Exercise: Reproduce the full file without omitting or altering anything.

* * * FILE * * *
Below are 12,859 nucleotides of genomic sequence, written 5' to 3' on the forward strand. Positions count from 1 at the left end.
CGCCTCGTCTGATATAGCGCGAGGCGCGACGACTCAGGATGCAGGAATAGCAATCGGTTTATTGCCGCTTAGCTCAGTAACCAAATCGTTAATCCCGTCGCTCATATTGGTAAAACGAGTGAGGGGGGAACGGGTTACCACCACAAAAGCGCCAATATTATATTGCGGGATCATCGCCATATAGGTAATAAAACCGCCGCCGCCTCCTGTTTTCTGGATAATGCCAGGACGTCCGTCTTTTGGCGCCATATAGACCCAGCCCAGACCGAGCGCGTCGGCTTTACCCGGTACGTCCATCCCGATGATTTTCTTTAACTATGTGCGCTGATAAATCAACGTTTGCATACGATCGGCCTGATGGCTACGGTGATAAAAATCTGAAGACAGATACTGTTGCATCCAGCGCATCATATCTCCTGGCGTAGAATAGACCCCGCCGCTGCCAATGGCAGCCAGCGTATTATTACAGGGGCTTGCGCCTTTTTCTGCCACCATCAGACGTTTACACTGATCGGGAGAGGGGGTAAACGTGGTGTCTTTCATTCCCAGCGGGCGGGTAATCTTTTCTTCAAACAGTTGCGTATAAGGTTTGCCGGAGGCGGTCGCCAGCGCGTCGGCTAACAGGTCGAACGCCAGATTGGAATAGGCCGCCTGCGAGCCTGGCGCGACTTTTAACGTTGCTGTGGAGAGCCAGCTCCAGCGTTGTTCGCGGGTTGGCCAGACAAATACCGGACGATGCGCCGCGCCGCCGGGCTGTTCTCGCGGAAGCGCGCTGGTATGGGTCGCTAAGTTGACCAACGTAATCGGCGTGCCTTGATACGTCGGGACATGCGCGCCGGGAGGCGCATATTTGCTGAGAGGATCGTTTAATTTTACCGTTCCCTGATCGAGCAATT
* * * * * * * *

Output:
Below are 12,859 nucleotides of genomic sequence, written 5' to 3' on the forward strand. Positions count from 1 at the left end.
CGCCTCGTCTGATATAGCGCGAGGCGCGACGACTCAGGATGCAGGAATAGCAATCGGTTTATTGCCGCTTAGCTCAGTAACCAAATCGTTAATCCCGTCGCTCATATTGGTAAAACGAGTGAGGGGGGAACGGGTTACCACCACAAAAGCGCCAATATTATATTGCGGGATCATCGCCATATAGGTAATAAAACCGCCGCCGCCTCCTGTTTTCTGGATAATGCCAGGACGTCCGTCTTTTGGCGCCATATAGACCCAGCCCAGACCGAGCGCGTCGGCTTTACCCGGTACGTCCATCCCGATGATTTTCTTTAACTATGTGCGCTGATAAATCAACGTTTGCATACGATCGGCCTGATGGCTACGGTGATAAAAATCTGAAGACAGATACTGTTGCATCCAGCGCATCATATCTCCTGGCGTAGAATAGACCCCGCCGCTGCCAATGGCAGCCAGCGTATTATTACAGGGGCTTGCGCCTTTTTCTGCCACCATCAGACGTTTACACTGATCGGGAGAGGGGGTAAACGTGGTGTCTTTCATTCCCAGCGGGCGGGTAATCTTTTCTTCAAACAGTTGCGTATAAGGTTTGCCGGAGGCGGTCGCCAGCGCGTCGGCTAACAGGTCGAACGCCAGATTGGAATAGGCCGCCTGCGAGCCTGGCGCGACTTTTAACGTTGCTGTGGAGAGCCAGCTCCAGCGTTGTTCGCGGGTTGGCCAGACAAATACCGGACGATGCGCCGCGCCGCCGGGCTGTTCTCGCGGAAGCGCGCTGGTATGGGTCGCTAAGTTGACCAACGTAATCGGCGTGCCTTGATACGTCGGGACATGCGCGCCGGGAGGCGCATATTTGCTGAGAGGATCGTTTAATTTTACCGTTCCCTGATCGAGCAATT